Let's say the PC is scaring a poor goblin. You, the DM, ask the player to roll a Charisma (Intimidation) check. The player rolls 18, 22 total — a pretty high result, so the player can guess he succeeded. You, the DM, describe the goblin being trembling with fear.

From the game perspective, the character can say the goblin is definitely scared. So yes, he knows his intimidation worked. But does this mean the goblin cannot lie?

Being good at intimidation does not turn you into a lie detector. Moreover, a scared person probably will lie, because of the fear. They won't tell you the truth, they will tell you they think you want to hear.

For example, Horde of the Dragon Queen adventure describes this kind of reaction:

Captured kobolds are terrified: they say whatever they think the questioner wants to hear

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    \$\begingroup\$ Some people are good actors, but from personal real-life experience, actual intimidation is pretty easy to spot, and "acting" an involuntary reaction is also pretty easy to spot. But of course this answer is right that responses given under this kind of duress will almost always be what the intimidated party thinks you want said/done. \$\endgroup\$ – T.E.D. Jan 5 '19 at 16:06
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Usually yes, a player should know if their check succeeded or failed.

You could make it more ambiguous if you wanted to though as you mentioned in your last sentence. If your NPC is trying to hide some information and the intimidation check failed, you could roll a deception check for them. In this case the NPC might pretend to be frightened and give false information under the pre-tense that the player characters believe they intimidated them. In this case, only a successful insight check competed against the deception check would reveal the truth.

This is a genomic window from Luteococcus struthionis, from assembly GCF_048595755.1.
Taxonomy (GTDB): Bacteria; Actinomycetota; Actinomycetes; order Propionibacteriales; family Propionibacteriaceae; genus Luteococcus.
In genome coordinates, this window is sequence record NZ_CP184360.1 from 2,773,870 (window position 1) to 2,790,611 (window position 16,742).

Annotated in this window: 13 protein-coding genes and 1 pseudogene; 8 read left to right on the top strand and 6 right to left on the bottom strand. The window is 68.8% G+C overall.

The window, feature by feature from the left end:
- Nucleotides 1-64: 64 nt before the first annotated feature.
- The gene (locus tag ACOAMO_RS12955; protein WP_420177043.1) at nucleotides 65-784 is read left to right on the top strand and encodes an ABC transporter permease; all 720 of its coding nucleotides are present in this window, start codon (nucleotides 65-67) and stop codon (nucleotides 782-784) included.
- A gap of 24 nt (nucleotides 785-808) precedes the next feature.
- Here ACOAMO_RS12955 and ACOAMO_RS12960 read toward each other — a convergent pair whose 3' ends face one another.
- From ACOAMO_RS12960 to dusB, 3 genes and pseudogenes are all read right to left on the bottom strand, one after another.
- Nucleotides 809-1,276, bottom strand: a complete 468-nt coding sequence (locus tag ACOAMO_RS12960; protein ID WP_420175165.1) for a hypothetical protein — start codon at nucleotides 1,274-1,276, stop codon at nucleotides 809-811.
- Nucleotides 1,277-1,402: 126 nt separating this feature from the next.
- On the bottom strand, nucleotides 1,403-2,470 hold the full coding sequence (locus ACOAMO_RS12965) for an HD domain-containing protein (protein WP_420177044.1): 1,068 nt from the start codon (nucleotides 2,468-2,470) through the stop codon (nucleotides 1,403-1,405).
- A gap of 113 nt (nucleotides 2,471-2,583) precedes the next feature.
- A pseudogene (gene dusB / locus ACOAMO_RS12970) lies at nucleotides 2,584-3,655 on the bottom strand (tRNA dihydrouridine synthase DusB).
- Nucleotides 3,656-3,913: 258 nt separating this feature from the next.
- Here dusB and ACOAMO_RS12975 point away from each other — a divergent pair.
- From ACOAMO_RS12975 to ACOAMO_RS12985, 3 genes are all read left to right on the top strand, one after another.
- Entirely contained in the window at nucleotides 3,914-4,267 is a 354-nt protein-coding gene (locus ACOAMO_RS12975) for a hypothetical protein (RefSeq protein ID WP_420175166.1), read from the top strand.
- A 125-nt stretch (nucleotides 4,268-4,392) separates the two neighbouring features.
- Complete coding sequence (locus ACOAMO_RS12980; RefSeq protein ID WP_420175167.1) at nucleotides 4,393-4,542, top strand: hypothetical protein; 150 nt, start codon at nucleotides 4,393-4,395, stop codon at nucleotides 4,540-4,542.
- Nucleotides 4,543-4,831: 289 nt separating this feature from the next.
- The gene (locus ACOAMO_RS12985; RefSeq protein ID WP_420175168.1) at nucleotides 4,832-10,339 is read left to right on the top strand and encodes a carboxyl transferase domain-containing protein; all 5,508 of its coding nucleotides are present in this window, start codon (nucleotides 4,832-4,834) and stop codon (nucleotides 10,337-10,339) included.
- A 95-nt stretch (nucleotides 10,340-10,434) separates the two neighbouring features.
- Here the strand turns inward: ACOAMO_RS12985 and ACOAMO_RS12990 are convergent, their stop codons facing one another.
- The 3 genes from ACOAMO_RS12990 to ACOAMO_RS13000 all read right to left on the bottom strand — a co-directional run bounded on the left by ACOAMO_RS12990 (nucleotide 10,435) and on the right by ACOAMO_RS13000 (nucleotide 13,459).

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  • \$\begingroup\$ Noting that, in reality, Intimidation is quite likely to result in some manner of answer from most "normal" citizens in an attempt to appease the PC. Even a NPC not knowing the information may attempt to "volunteer" something. As such... Intimidation should really be coupled with Insight for best results. \$\endgroup\$ – Matthieu M. Jan 4 '19 at 16:58
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The PCs may or may not know whether they have failed depending on how the skill check is set up. Obviously the PCs would know if they failed to intimidate a bandit into backing down, but they wouldn't necessarily know whether they're being deceived or not.

The scenario you gave seems like a good place for a Contest, as described in the Player's Handbook, p.174.

The PC and the monster make an ability roll each, and then compare the results to determine who wins. If the monster is just going to hold out against torture, then it would probably be a Constitution roll versus Charisma(Intimidation). If the monster wants to pretend to break while actually lying, that's obviously a Charisma(Deception) roll versus the PCs' Charisma(Intimidation).

Since the PCs shouldn't necessarily know if they've been bluffed, it's a good idea to roll your monster's deception behind a screen in this case, and of course don't tell them you're rolling Deception.

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  • \$\begingroup\$ I like this approach. Your hidden roll could be deception, persuasion, or just constitution. Either way you tell the player the outcome in terms of description rather than winning/losing roll and they have to decide what to do. \$\endgroup\$ – jerclarke Nov 18 '19 at 19:37